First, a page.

Sampras soldiers on through slump

MASON, Ohio -- The year has been like a bad video game for tennis
star Pete Sampras, whose historic, surreal journey seems to have
entered a ghostly chamber fraught with uncertainty.

Can he -- will he -- find his way out of the maze that has left him
without a title in a career-long 16 tournaments? Or will conjecture
about his demise and "early" retirement continue to dominate the
questioning that's already growing as old as Sampras himself? He turns
30 on Sunday.

Plain and simple, the curly-haired, soft-spoken man who has won
more Grand Slams than anyone else in the game, is the victim of his
own good fortune.

"It's gotten a little carried away, this retirement talk, to be
honest with you," Sampras said. "But I'm judged at a much higher standard than anyone
else in the game. When I don't win Wimbledon every year, there's
always questions, and it's a pretty high bar to live up to each

Sampras is ranked
No. 12 in the world, but he lost yet again on Wednesday at the Tennis Masters Series in Cincinnati. And while Sampras says he is not panicking about
his trifling year to date, he admits he's trying to sustain a level of
excellence in an era when the depth on the ATP Tour is creating
first-round havoc every week.

Second-seeded Andre Agassi lost his opener here Monday to
56th-ranked Gaston Gudio of Argentina. On Tuesday, third-seeded and
U.S. Open defending champion Marat Safin of Russia bowed out to
33rd-ranked Guillermo Canas of Argentina.

"It is tougher. No doubt about it," said Sampras, who captured
the first of his 63 titles in the 34th event of his career back in
1990. "There's a lot of depth, you know, from guys ranked 50 and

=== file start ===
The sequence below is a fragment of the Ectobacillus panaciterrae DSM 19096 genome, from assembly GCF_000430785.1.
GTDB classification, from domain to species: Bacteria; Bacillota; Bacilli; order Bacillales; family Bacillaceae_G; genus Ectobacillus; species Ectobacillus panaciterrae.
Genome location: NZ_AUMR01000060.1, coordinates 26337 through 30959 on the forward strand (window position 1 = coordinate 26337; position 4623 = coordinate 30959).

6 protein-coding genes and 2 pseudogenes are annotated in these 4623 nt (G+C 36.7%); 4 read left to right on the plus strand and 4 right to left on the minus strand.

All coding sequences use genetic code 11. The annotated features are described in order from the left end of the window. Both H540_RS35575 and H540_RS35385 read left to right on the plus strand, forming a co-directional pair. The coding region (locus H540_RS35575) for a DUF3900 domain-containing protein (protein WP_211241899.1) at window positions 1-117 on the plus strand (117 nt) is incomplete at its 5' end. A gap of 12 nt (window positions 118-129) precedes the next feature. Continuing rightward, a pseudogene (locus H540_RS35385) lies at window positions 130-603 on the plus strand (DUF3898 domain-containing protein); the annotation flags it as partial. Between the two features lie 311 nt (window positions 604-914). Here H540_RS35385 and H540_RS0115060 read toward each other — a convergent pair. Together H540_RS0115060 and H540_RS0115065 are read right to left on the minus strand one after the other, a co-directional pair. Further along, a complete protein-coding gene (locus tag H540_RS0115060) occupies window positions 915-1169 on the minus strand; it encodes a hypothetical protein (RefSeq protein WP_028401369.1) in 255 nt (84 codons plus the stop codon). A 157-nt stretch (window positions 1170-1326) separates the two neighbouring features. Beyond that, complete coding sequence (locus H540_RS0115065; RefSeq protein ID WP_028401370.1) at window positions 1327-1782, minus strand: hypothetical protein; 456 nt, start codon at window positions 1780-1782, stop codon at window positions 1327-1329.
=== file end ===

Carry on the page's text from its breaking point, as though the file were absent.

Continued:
above. You can't take any match for granted. Five or six years ago,
you could maybe get a good draw here and there. But you look at the
field we have here and the field we've always had here, it's like a
Grand Slam, you know, and you can't look ahead in the draw. You can't
plan on who you're going to play in the third or fourth round."

This week's matches have been played in microwave-like heat, the kind of
sweltering atmosphere Sampras and comrades might well encounter in a few
weeks in New York at the U.S. Open. With the thermometer in the low
90s, little breeze to speak of, and the humidity heavy, the stadium
public address voice continually reminded the spectators to guard
against dehydration.

"This is serious out here today, so be careful," the
afternoon-session announcer warned.

On Tuesday, Sampras played most of the one hour, 18 minute match wearing a
white ballcap, which he said he almost never does.

Nor was he spurred on by the words of his detractors.

"The only thing I'm trying to prove is something to myself," he
reflected. "I've done everything I could ever do in the game and
some. So I'm just trying to prove it to myself and trying to prove
that I can still play at a top level.

"I think it gets more difficult as you get older when you don't
get what you want," he said. "You know, it's hard to say how many
Wimbledon chances I'll have over the next number of years, however
long I decide to play.

"So when you don't get it, it's not like you're 20 and you have
the next 12 years. You're hitting 30, and you don't have 12 years. So
it's an adjustment. In some ways, you can appreciate what I have done
at Wimbledon, that I've been dominant. This year was a big

Video games can be that way.